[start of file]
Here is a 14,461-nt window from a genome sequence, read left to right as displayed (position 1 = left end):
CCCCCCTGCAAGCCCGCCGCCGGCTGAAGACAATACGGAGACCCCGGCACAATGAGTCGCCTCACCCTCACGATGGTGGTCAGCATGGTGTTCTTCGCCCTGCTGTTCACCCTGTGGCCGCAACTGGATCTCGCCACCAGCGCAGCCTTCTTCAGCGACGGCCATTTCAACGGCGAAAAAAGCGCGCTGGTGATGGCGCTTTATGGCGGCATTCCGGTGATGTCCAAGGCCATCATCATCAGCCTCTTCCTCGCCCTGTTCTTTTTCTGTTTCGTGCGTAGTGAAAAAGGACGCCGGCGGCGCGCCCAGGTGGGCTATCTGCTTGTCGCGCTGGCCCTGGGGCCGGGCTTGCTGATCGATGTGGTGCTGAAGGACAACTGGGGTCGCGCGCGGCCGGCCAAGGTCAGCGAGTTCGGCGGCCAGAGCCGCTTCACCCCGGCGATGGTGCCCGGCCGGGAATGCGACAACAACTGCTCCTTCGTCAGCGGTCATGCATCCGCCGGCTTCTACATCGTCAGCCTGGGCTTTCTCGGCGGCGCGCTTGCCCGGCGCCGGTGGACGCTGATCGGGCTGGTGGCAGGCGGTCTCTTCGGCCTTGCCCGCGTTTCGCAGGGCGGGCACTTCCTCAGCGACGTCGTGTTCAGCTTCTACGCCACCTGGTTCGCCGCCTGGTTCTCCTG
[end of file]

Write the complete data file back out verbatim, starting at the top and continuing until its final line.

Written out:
Here is a 14,461-nt window from a genome sequence, read left to right as displayed (position 1 = left end):
CCCCCCTGCAAGCCCGCCGCCGGCTGAAGACAATACGGAGACCCCGGCACAATGAGTCGCCTCACCCTCACGATGGTGGTCAGCATGGTGTTCTTCGCCCTGCTGTTCACCCTGTGGCCGCAACTGGATCTCGCCACCAGCGCAGCCTTCTTCAGCGACGGCCATTTCAACGGCGAAAAAAGCGCGCTGGTGATGGCGCTTTATGGCGGCATTCCGGTGATGTCCAAGGCCATCATCATCAGCCTCTTCCTCGCCCTGTTCTTTTTCTGTTTCGTGCGTAGTGAAAAAGGACGCCGGCGGCGCGCCCAGGTGGGCTATCTGCTTGTCGCGCTGGCCCTGGGGCCGGGCTTGCTGATCGATGTGGTGCTGAAGGACAACTGGGGTCGCGCGCGGCCGGCCAAGGTCAGCGAGTTCGGCGGCCAGAGCCGCTTCACCCCGGCGATGGTGCCCGGCCGGGAATGCGACAACAACTGCTCCTTCGTCAGCGGTCATGCATCCGCCGGCTTCTACATCGTCAGCCTGGGCTTTCTCGGCGGCGCGCTTGCCCGGCGCCGGTGGACGCTGATCGGGCTGGTGGCAGGCGGTCTCTTCGGCCTTGCCCGCGTTTCGCAGGGCGGGCACTTCCTCAGCGACGTCGTGTTCAGCTTCTACGCCACCTGGTTCGCCGCCTGGTTCTCCTG